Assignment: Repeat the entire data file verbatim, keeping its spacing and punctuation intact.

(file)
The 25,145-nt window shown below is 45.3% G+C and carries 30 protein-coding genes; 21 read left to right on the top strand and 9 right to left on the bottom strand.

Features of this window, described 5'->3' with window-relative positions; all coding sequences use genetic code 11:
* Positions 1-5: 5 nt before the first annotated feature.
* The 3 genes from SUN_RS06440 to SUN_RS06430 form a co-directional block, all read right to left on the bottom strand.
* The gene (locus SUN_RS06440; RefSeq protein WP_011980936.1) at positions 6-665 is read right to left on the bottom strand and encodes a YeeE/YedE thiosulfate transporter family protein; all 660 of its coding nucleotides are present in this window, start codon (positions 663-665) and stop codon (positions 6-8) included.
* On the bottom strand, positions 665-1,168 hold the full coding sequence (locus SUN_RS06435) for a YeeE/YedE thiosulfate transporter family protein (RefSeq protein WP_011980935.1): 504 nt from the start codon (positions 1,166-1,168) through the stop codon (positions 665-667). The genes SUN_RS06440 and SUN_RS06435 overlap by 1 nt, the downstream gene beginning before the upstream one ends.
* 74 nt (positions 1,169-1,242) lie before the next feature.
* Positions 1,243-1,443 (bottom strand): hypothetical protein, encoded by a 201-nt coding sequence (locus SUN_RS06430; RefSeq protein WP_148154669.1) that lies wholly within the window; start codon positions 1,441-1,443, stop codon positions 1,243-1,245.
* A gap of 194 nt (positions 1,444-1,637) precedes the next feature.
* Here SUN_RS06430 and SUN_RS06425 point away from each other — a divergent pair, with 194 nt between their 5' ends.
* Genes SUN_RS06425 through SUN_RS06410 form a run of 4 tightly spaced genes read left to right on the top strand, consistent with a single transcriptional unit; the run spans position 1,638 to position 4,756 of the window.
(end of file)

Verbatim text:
The 25,145-nt window shown below is 45.3% G+C and carries 30 protein-coding genes; 21 read left to right on the top strand and 9 right to left on the bottom strand.

Features of this window, described 5'->3' with window-relative positions; all coding sequences use genetic code 11:
* Positions 1-5: 5 nt before the first annotated feature.
* The 3 genes from SUN_RS06440 to SUN_RS06430 form a co-directional block, all read right to left on the bottom strand.
* The gene (locus SUN_RS06440; RefSeq protein WP_011980936.1) at positions 6-665 is read right to left on the bottom strand and encodes a YeeE/YedE thiosulfate transporter family protein; all 660 of its coding nucleotides are present in this window, start codon (positions 663-665) and stop codon (positions 6-8) included.
* On the bottom strand, positions 665-1,168 hold the full coding sequence (locus SUN_RS06435) for a YeeE/YedE thiosulfate transporter family protein (RefSeq protein WP_011980935.1): 504 nt from the start codon (positions 1,166-1,168) through the stop codon (positions 665-667). The genes SUN_RS06440 and SUN_RS06435 overlap by 1 nt, the downstream gene beginning before the upstream one ends.
* 74 nt (positions 1,169-1,242) lie before the next feature.
* Positions 1,243-1,443 (bottom strand): hypothetical protein, encoded by a 201-nt coding sequence (locus SUN_RS06430; RefSeq protein WP_148154669.1) that lies wholly within the window; start codon positions 1,441-1,443, stop codon positions 1,243-1,245.
* A gap of 194 nt (positions 1,444-1,637) precedes the next feature.
* Here SUN_RS06430 and SUN_RS06425 point away from each other — a divergent pair, with 194 nt between their 5' ends.
* Genes SUN_RS06425 through SUN_RS06410 form a run of 4 tightly spaced genes read left to right on the top strand, consistent with a single transcriptional unit; the run spans position 1,638 to position 4,756 of the window.